July 30, 2012
Lending standards of euro-area banks were left broadly unchanged in Q2 2012 according to the latest BLS. A net 10% of banks reported tightening for corporate loans vs. 9% in Q1; for mortgage loans, the figure was 13% as compared to 17%. There is still a substantial dispersion across countries, though, e.g. between German and Italian banks. The general economic outlook rather than funding conditions remains the main driver for lending standards. More pronounced are the figures on loan demand (for corporate loans: -25% vs. -30% in Q1) where banks continue to report significant falls. Looking ahead, banks expect to see a similar degree of net tightening in Q3. Interestingly, German banks expect to gradually converge to tightening conditions in the euro area as a whole, even though German banks’ expectations for loan demand are still more optimistic.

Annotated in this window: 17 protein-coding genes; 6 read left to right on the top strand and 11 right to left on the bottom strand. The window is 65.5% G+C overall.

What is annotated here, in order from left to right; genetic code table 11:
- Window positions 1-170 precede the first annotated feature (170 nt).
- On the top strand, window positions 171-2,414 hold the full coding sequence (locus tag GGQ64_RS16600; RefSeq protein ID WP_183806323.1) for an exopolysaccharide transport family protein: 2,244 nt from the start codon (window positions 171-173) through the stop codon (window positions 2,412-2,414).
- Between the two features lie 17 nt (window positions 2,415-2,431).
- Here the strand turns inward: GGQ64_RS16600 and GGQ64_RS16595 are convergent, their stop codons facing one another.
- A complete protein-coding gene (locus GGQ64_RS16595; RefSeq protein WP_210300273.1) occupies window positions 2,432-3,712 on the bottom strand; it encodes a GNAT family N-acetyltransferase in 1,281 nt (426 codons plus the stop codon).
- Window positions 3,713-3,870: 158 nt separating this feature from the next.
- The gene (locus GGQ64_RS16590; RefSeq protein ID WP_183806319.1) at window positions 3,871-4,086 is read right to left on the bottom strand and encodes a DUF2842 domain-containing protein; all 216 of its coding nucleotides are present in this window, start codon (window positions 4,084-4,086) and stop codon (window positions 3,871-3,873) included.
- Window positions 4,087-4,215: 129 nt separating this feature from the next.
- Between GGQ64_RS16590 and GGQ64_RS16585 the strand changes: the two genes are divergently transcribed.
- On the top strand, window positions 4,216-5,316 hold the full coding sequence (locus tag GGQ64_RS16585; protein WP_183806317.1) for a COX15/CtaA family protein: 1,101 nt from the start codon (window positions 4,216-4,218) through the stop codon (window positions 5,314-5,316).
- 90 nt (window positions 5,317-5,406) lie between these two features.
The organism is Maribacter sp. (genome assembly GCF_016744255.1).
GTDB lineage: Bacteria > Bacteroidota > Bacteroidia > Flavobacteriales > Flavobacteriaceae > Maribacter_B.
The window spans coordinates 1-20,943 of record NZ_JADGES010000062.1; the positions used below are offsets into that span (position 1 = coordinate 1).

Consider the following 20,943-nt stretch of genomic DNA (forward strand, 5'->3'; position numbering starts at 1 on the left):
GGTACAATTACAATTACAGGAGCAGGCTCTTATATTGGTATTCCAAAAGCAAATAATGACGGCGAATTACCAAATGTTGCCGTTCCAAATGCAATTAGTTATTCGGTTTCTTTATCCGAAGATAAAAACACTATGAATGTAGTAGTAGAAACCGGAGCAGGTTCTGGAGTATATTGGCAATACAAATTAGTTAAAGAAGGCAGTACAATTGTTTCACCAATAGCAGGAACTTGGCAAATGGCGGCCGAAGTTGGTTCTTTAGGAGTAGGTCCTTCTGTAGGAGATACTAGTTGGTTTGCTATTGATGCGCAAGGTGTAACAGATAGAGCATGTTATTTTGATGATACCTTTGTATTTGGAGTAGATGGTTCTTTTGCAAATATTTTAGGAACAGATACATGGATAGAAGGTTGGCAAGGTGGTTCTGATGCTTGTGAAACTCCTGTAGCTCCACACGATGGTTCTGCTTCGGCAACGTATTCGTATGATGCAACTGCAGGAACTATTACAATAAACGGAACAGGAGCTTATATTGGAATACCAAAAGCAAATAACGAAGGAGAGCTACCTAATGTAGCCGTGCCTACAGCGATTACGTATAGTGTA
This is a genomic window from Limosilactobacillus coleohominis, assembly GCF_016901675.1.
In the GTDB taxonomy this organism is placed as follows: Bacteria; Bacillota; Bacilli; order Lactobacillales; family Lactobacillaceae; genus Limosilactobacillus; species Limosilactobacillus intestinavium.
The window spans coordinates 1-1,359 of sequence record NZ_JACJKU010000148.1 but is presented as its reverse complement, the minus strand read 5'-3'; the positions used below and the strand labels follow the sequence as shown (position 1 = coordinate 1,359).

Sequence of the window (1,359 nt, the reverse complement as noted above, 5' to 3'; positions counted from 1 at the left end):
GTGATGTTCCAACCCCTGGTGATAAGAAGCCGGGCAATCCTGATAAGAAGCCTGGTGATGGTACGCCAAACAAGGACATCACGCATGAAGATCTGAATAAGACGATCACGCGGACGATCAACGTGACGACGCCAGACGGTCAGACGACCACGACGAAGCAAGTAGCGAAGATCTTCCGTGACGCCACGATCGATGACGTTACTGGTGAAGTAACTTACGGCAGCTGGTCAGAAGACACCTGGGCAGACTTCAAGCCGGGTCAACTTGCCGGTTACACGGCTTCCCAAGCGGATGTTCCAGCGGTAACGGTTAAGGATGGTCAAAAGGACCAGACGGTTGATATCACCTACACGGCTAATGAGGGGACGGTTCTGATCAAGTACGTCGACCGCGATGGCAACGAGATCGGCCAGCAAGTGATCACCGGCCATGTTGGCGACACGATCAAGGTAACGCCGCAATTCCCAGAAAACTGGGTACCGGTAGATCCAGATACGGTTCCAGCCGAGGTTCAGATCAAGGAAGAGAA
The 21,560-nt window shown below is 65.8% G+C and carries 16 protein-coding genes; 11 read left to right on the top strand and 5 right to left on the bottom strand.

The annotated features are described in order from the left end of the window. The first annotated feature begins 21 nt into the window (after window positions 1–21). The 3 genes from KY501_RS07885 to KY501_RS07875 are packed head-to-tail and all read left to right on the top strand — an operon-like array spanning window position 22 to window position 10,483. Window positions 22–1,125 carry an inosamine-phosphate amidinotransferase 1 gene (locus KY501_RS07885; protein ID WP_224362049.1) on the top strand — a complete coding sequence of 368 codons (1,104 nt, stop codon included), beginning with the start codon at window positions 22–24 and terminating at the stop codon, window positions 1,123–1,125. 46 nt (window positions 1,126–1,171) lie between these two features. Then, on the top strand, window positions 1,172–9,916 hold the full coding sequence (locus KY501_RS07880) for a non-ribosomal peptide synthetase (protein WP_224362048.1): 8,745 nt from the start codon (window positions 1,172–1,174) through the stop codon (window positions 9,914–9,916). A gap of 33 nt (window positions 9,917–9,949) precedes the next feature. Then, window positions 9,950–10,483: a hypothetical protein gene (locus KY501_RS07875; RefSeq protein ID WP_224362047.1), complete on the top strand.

One explanation for the relatively benign results could be that the cut-off date (Jul 5) for the BLS was before the latest escalation of the sovereign debt crisis. A further explanation is that substantial tightening had already occurred in Q4 2011. Another cause, supported by the survey data, is that given weak loan demand and recent successes in bolstering capital ratios banks are not constrained, even if funding conditions remain difficult. Regarding the macroeconomic impact, a positive factor is that tightening is less pronounced for SMEs than for large caps, which have direct capital market access as an alternative to bank loans. Another macro aspect: unlike the weak PMI readings the benign BLS findings do not provide support for more ECB easing in the immediate future.
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